At the Town Hall Sills asked Plant if he had not, on the previous Wednesday night, worn a hat with a round crown. He said he had, and further admitted he had a top coat, and carried a dagger in his hand. Sills then took him before the chief constable Mr. Jackson who asked where the dagger was. Sills went and found the dagger, the hat and the coat, and then told Plant he was charged with stabbing William Wilson who had died from his injuries. His reply was “Indeed! Then I must see my solicitor”. Plant was detained in custody till the next day when the coroner’s court convened.
George Plant having been duly cautioned made the following statement:
“Late last Wednesday night I was going home and when I had got down High Street, against Richards Drapers, I met a man named Wilson rushing out of a passage. He took hold of me and without saying a word knocked me down.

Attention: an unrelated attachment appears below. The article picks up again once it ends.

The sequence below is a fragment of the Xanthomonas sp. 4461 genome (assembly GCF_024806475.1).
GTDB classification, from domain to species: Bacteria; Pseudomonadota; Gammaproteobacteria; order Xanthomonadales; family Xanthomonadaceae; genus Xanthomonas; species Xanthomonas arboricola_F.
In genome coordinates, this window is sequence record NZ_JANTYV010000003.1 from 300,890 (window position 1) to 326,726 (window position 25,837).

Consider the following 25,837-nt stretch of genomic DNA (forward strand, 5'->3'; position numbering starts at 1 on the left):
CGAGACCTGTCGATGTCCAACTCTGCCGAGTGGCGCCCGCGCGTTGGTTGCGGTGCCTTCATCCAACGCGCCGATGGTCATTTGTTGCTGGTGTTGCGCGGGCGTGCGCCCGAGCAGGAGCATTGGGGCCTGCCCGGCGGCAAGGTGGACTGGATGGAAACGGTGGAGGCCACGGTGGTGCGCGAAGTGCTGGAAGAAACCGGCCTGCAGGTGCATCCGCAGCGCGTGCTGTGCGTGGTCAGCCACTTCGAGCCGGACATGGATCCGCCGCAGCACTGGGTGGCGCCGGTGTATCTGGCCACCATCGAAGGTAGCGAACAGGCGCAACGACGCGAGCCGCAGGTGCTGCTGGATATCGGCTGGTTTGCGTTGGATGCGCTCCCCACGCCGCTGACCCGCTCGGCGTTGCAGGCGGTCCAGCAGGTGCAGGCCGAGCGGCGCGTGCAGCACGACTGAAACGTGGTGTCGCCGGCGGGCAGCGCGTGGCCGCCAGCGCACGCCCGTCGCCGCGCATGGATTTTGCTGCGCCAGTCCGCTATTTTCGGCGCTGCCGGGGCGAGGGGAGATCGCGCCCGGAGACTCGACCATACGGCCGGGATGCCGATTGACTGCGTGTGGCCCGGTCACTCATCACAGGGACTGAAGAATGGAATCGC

I kept him oﬀ while I was down with a small stick which I had in my hand. When I got up I said ‘What have you done that for? If you don’t be quiet I will give you something’. He replied
‘I’ll let you see what I have done it for’.
During that conversation the two gentlemen who have given evidence came up. I said this man has attacked me. While I was saying so he ran round me again and tried again to get hold of me. In doing so he made a rush at me and fell upon the knife which I held before me.
He screamed out “Police” and I replied ‘I will stay until the police come. I stood up in my own defence; it was your own fault’. I then said to the two witnesses ‘I have only stood in my own defence as you see; I will stop until the police come and go with him’. They walked away and I, thinking it was no use staying by myself, went direct home.
I communicated to my wife what had happened. I had next morning to go to Manchester on business, and did not hear anything of the occurrence till I saw an account of it on Friday morning in the Manchester Guardian. I returned from the journey at half-past eight o’clock on Saturday evening.